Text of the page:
The powers that be seem to herald a drop in the number of persons killed each year on our roads and yet it doesn't quite tell the whole story. After yet another spate of fatal accidents over the holiday weekend and cyclists being 'doored' (is this a new word in the dictionary?) and pushed into passing trucks it seems that we just ain't getting anywhere. Our roads are more crowded and our public transport system is going backwards and no new train/tram lines are being built. Things are only going to get worse. But that's another story.

Whenever I read that there has been another fatal accident I always think about the number of passengers who may have been seriously hurt but are never mentioned in any official figures. It would seem to me that including those in the list may - just may - make people take a little more care on the roads. Of course many believe they are invincible and take the attitude that it's 'not going to happen to me'. Well hopefully it isn't but we are often in the hands of those on the roads who take that view.  
A reminder along the way

But what to do about it? Well I think South Australia (my home state) goes someway to addressing the issue. When driving in the countryside you often pass a clump of posts. Red posts are for those injured in an accident and black posts are for those who died. What always amazes me is that they are often out in the open road, no bends in the road, no dangerous crossings, no visual reasons for what has happened and changed the lives of those involved and their families and friends forever. This is what you will find throughout the state.
They tell a pretty graphic story
Crash markers also operate in Tasmania (since 2002) where these standard roadside guideposts are placed adjacent to where a fatal or serious injury crash has occurred. I was pleased to read that the South Australian Government did a backflip on its decision to remove roadside crash marker posts from roads in 2014. I was interested to see that Google even publishes a map of the crash markers in SA. See link here

I think they are so much better and safer and less distracting than many that we pass on the roads.
I guess it's easy for me to say - they are not my family (
A long straight road - and just that one tree... (
To be reminded while we drive is a good thing. But to be reminded of those who received serious injuries is why I am in favour of the red and black markers. What do you think?

Tuesday, 3 March 2015

A surprise - beautiful Begonias

On a recent trip to Daylesford in Victoria's Spa country we visited the spectacular Wombat Hill Botanic Gardens in order to have lunch at Wombat Hill House the cafe run by renowned two-hatted chef Alla Wolf Tasker (she of The Lake House at Daylesford fame). What a lovely adventure it was. The cafe was charming and the food delicious as one would expect. And the setting was lovely. We sat in the cafe garden and if I closed my eyes and dreamt I could have been in Italy or the South of France. Gravel underfoot, lovely quirky tables and the lushest of lush herb gardens made it the perfect setting on a lovely late summers day.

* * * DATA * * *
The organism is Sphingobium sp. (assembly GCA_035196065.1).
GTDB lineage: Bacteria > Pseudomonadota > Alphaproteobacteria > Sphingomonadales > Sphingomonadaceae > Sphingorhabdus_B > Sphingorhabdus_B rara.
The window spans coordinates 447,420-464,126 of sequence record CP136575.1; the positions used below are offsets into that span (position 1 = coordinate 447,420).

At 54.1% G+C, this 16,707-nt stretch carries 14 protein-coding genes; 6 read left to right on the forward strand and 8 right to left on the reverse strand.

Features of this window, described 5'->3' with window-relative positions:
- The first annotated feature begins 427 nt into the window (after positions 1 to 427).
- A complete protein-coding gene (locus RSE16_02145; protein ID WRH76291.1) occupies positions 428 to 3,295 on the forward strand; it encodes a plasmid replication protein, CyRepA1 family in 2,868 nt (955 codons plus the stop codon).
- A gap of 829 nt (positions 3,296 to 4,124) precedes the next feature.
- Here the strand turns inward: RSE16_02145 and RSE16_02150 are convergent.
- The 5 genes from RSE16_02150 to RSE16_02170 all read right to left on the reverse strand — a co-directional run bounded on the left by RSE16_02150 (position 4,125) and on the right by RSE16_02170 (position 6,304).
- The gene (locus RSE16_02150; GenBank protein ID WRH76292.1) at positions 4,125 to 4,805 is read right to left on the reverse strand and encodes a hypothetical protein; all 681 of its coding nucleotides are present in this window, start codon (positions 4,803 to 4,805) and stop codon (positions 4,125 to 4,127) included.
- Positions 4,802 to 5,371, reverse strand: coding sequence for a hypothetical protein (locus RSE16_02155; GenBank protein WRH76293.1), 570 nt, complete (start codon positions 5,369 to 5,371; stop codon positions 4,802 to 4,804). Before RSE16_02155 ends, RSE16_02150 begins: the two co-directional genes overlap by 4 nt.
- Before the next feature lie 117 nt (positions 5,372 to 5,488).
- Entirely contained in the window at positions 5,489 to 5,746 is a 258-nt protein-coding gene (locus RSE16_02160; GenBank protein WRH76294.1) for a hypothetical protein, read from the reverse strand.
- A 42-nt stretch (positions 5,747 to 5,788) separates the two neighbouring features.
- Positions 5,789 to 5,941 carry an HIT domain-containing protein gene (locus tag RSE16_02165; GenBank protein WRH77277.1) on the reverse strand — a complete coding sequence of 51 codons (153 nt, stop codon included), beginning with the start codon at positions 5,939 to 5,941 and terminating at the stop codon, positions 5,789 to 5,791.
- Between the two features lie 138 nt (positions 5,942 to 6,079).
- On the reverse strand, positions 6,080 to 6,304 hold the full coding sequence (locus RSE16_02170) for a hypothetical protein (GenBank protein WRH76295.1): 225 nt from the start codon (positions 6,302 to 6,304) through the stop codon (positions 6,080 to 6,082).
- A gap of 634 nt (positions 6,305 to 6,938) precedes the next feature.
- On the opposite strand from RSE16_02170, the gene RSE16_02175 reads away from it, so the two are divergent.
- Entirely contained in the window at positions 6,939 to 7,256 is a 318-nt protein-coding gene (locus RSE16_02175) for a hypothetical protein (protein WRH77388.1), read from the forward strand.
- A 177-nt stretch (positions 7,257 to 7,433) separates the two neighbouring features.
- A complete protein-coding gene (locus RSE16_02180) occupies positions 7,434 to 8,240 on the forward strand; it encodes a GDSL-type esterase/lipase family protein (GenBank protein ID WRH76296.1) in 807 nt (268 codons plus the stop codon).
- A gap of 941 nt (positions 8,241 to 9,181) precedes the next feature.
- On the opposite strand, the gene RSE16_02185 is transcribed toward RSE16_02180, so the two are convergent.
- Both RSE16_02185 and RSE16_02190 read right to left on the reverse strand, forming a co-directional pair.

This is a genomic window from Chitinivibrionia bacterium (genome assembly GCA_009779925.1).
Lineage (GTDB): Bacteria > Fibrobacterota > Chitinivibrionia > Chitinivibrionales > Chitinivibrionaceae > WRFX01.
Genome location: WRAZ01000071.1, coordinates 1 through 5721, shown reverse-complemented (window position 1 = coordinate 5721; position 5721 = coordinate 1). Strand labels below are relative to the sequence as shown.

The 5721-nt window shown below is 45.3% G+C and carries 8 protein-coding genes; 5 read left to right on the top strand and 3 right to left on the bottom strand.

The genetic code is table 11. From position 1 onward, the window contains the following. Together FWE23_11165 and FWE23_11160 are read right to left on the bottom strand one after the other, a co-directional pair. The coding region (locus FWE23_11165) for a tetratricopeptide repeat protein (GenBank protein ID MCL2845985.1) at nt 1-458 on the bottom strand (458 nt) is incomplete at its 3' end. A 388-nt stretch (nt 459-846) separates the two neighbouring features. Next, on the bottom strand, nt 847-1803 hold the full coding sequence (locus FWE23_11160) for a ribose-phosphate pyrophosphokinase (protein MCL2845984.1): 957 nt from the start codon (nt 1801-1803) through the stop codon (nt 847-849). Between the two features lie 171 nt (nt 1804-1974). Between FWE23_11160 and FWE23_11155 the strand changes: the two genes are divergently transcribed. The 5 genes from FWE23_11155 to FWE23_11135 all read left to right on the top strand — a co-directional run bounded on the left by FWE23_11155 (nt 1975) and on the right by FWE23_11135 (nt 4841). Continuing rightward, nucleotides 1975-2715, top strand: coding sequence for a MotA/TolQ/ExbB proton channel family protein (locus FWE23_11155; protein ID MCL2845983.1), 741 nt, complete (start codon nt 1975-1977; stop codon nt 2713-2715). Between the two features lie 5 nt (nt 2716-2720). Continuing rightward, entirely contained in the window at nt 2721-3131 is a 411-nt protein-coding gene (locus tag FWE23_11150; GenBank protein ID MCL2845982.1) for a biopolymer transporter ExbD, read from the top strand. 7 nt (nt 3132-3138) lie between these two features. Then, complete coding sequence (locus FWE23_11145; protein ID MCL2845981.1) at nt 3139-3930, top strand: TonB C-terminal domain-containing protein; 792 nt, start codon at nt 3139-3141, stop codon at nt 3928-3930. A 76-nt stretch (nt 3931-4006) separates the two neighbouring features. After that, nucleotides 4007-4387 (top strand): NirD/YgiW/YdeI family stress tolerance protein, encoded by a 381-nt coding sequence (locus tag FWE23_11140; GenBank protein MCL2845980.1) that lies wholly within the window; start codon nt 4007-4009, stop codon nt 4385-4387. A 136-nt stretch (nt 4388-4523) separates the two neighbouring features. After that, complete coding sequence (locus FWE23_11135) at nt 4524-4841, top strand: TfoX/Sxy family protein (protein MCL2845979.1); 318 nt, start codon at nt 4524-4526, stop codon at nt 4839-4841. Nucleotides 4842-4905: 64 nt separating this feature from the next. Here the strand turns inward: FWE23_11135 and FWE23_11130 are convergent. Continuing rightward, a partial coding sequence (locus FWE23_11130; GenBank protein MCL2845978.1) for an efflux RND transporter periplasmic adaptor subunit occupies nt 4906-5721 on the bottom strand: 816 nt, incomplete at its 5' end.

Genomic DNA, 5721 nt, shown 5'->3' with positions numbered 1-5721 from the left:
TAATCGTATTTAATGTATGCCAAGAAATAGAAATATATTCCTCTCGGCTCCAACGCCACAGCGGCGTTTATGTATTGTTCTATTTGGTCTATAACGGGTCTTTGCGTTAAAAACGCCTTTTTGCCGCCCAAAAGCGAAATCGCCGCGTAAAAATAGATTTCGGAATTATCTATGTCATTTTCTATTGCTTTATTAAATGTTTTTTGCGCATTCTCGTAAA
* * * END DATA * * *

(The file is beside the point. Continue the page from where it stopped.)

A lovely outside garden - I could have been in Europe!
Yes I know - too dark - sorry -  but the inside of the cafe is quirky and interesting
The wonderfully named Wombat Hill Botanic Gardens are a delight with some magnificent old trees and plantings as well as lush green lawns - what a cool delight on hot day. You have a birds-eye-view of Daylesford and the surrounding countryside. 
Lovely Wombat Botanic Gardens
But it was a hothouse of begonias that really 'blew me away'. I must say I have never had much time for the old fashioned begonia. They kindled up images of little old ladies and gents potting their plants in the 'fernery'. But these were just amazing. It made me want to visit the Ballarat Begonia Festival which just happens to be on this weekend (7-9 March 2015). 
The Alf Headland Conservatory - what a sight to come upon
And so a little history. In 1690, Charles Plumier, a Franciscan Monk and botanist, discovered 6 new plants in the West Indies. He dedicated the new genus to his patron, Michel Bergon, who had a strong interest in botany, and was at that time Governor of Haiti in the Antilles. (I bet you didn't know that!)
Beautiful Begonias
The Wombat Botanic Garden collection was started by W. Gascoine, Curator from 1885 - 89 - a Frenchman and experienced horticulturist, who grew tuberous begonias in the Conservatory. The plants were grown again in the 1930's in a new glasshouse. The curator Bill Greville obtained 45 plants from the Ballarat City Council and 30 from Queens Park in Essendon and soon had 250 tubers including a 'lost' one named Daylesford. When Alf Headland was appointed part-time caretaker in 1956 he found tubers in the woodshed. He became an expert in their cultivation. The Conservatory is named after him.   
Gorgeous colours
They look like full blown roses
Sometimes in life one happens upon a lovely surprise. Wombat Hill Botanic Gardens, Wombat Hill House and the amazing Begonias on display was one of those happenstance surprises. So take a drive to Daylesford and spend some time at the Wombat Botanic Gardens, have lunch in the cafe and press your nose to the glass in the Conservatory hothouse - just go between March and May (although I went in February!)